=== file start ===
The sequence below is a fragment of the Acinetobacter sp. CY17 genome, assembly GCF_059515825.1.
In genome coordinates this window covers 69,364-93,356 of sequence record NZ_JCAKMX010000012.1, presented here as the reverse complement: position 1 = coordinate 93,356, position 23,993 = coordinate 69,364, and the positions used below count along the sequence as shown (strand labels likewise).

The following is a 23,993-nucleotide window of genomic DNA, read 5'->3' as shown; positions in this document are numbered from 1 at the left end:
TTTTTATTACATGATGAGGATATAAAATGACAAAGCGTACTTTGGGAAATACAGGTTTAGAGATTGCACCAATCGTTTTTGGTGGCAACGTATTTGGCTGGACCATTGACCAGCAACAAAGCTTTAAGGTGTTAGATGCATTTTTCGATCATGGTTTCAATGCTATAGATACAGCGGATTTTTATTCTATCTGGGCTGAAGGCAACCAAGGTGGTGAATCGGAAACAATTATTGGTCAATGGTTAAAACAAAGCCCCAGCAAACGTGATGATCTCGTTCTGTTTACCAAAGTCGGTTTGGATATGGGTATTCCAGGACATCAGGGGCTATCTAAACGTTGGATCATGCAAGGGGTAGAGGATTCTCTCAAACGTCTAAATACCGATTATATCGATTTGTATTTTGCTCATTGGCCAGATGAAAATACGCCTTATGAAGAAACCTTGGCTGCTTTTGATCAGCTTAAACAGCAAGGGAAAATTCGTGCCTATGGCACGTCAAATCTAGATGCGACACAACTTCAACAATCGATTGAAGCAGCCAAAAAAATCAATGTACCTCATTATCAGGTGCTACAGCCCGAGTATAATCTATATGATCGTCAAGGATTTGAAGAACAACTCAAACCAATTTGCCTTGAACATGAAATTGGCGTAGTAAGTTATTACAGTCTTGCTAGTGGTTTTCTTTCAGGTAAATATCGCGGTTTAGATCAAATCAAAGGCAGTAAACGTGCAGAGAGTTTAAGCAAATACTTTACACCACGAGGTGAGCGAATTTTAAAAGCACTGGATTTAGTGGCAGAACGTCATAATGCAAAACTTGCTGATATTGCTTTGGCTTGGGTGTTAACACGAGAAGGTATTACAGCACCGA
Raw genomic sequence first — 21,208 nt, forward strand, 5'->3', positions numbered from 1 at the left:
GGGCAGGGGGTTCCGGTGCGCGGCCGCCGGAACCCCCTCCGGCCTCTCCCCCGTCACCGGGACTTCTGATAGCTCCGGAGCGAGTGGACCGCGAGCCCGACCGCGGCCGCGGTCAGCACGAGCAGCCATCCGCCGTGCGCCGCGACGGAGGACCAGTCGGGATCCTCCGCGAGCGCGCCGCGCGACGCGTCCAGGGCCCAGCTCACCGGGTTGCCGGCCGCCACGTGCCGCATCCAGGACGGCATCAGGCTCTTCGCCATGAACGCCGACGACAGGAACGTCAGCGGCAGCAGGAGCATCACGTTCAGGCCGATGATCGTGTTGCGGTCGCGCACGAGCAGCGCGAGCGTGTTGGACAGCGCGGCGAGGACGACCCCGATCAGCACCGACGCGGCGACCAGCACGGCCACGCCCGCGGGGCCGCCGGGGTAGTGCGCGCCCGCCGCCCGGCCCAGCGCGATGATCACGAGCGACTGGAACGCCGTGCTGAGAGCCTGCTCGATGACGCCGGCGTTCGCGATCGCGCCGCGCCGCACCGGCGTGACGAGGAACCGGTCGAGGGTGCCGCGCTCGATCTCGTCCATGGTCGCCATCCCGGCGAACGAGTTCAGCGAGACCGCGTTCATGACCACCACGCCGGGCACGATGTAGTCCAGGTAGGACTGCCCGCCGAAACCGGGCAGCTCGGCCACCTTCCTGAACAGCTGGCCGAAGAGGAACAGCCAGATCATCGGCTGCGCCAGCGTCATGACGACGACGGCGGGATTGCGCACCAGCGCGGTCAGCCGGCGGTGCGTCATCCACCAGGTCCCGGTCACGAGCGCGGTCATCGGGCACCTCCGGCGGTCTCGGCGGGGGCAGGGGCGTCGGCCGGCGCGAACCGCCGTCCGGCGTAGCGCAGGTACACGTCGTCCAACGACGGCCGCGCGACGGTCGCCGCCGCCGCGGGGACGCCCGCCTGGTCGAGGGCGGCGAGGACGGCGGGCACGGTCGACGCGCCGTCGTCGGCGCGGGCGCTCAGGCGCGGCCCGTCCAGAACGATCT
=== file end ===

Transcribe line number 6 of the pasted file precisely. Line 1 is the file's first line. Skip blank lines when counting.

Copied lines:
GGGCAGGGGGTTCCGGTGCGCGGCCGCCGGAACCCCCTCCGGCCTCTCCCCCGTCACCGGGACTTCTGATAGCTCCGGAGCGAGTGGACCGCGAGCCCGACCGCGGCCGCGGTCAGCACGAGCAGCCATCCGCCGTGCGCCGCGACGGAGGACCAGTCGGGATCCTCCGCGAGCGCGCCGCGCGACGCGTCCAGGGCCCAGCTCACCGGGTTGCCGGCCGCCACGTGCCGCATCCAGGACGGCATCAGGCTCTTCGCCATGAACGCCGACGACAGGAACGTCAGCGGCAGCAGGAGCATCACGTTCAGGCCGATGATCGTGTTGCGGTCGCGCACGAGCAGCGCGAGCGTGTTGGACAGCGCGGCGAGGACGACCCCGATCAGCACCGACGCGGCGACCAGCACGGCCACGCCCGCGGGGCCGCCGGGGTAGTGCGCGCCCGCCGCCCGGCCCAGCGCGATGATCACGAGCGACTGGAACGCCGTGCTGAGAGCCTGCTCGATGACGCCGGCGTTCGCGATCGCGCCGCGCCGCACCGGCGTGACGAGGAACCGGTCGAGGGTGCCGCGCTCGATCTCGTCCATGGTCGCCATCCCGGCGAACGAGTTCAGCGAGACCGCGTTCATGACCACCACGCCGGGCACGATGTAGTCCAGGTAGGACTGCCCGCCGAAACCGGGCAGCTCGGCCACCTTCCTGAACAGCTGGCCGAAGAGGAACAGCCAGATCATCGGCTGCGCCAGCGTCATGACGACGACGGCGGGATTGCGCACCAGCGCGGTCAGCCGGCGGTGCGTCATCCACCAGGTCCCGGTCACGAGCGCGGTCATCGGGCACCTCCGGCGGTCTCGGCGGGGGCAGGGGCGTCGGCCGGCGCGAACCGCCGTCCGGCGTAGCGCAGGTACACGTCGTCCAACGACGGCCGCGCGACGGTCGCCGCCGCCGCGGGGACGCCCGCCTGGTCGAGGGCGGCGAGGACGGCGGGCACGGTCGACGCGCCGTCGTCGGCGCGGGCGCTCAGGCGCGGCCCGTCCAGAACGATCT